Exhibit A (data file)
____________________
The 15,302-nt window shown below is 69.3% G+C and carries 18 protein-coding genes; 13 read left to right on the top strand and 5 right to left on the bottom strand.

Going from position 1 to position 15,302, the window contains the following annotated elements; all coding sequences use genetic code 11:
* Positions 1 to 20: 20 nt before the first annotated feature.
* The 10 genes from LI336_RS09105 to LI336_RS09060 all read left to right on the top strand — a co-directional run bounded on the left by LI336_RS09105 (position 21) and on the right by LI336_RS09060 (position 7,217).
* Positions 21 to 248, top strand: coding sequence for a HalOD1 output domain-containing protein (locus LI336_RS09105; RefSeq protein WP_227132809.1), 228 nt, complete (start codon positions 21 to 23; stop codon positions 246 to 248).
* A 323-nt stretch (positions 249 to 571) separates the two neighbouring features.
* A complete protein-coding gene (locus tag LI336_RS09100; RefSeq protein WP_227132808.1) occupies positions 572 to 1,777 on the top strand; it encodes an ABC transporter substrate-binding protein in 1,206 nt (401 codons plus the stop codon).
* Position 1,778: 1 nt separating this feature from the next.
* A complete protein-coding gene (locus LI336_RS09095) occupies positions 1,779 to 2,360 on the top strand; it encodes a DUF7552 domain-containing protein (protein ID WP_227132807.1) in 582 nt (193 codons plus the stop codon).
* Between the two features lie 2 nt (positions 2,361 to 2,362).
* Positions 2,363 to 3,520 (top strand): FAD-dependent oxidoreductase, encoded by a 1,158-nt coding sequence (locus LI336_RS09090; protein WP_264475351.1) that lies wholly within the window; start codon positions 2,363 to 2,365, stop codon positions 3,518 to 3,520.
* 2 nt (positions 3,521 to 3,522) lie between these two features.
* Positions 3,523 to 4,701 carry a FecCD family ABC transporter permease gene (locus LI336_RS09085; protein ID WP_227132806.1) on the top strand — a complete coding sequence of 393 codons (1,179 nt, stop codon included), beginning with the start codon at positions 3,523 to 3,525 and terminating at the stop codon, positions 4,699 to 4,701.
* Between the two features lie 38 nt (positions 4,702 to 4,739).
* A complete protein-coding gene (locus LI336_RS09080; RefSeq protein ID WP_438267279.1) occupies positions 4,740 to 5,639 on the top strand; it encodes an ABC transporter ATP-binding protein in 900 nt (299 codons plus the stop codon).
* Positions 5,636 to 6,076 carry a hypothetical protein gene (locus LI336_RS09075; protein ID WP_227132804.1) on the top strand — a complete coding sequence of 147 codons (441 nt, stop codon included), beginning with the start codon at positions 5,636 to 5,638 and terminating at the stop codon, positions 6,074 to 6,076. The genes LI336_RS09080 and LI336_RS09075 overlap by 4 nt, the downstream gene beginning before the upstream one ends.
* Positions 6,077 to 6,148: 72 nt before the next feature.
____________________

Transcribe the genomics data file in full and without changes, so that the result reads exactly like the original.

The 15,302-nt window shown below is 69.3% G+C and carries 18 protein-coding genes; 13 read left to right on the top strand and 5 right to left on the bottom strand.

Going from position 1 to position 15,302, the window contains the following annotated elements; all coding sequences use genetic code 11:
* Positions 1 to 20: 20 nt before the first annotated feature.
* The 10 genes from LI336_RS09105 to LI336_RS09060 all read left to right on the top strand — a co-directional run bounded on the left by LI336_RS09105 (position 21) and on the right by LI336_RS09060 (position 7,217).
* Positions 21 to 248, top strand: coding sequence for a HalOD1 output domain-containing protein (locus LI336_RS09105; RefSeq protein WP_227132809.1), 228 nt, complete (start codon positions 21 to 23; stop codon positions 246 to 248).
* A 323-nt stretch (positions 249 to 571) separates the two neighbouring features.
* A complete protein-coding gene (locus tag LI336_RS09100; RefSeq protein WP_227132808.1) occupies positions 572 to 1,777 on the top strand; it encodes an ABC transporter substrate-binding protein in 1,206 nt (401 codons plus the stop codon).
* Position 1,778: 1 nt separating this feature from the next.
* A complete protein-coding gene (locus LI336_RS09095) occupies positions 1,779 to 2,360 on the top strand; it encodes a DUF7552 domain-containing protein (protein ID WP_227132807.1) in 582 nt (193 codons plus the stop codon).
* Between the two features lie 2 nt (positions 2,361 to 2,362).
* Positions 2,363 to 3,520 (top strand): FAD-dependent oxidoreductase, encoded by a 1,158-nt coding sequence (locus LI336_RS09090; protein WP_264475351.1) that lies wholly within the window; start codon positions 2,363 to 2,365, stop codon positions 3,518 to 3,520.
* 2 nt (positions 3,521 to 3,522) lie between these two features.
* Positions 3,523 to 4,701 carry a FecCD family ABC transporter permease gene (locus LI336_RS09085; protein ID WP_227132806.1) on the top strand — a complete coding sequence of 393 codons (1,179 nt, stop codon included), beginning with the start codon at positions 3,523 to 3,525 and terminating at the stop codon, positions 4,699 to 4,701.
* Between the two features lie 38 nt (positions 4,702 to 4,739).
* A complete protein-coding gene (locus LI336_RS09080; RefSeq protein ID WP_438267279.1) occupies positions 4,740 to 5,639 on the top strand; it encodes an ABC transporter ATP-binding protein in 900 nt (299 codons plus the stop codon).
* Positions 5,636 to 6,076 carry a hypothetical protein gene (locus LI336_RS09075; protein ID WP_227132804.1) on the top strand — a complete coding sequence of 147 codons (441 nt, stop codon included), beginning with the start codon at positions 5,636 to 5,638 and terminating at the stop codon, positions 6,074 to 6,076. The genes LI336_RS09080 and LI336_RS09075 overlap by 4 nt, the downstream gene beginning before the upstream one ends.
* Positions 6,077 to 6,148: 72 nt before the next feature.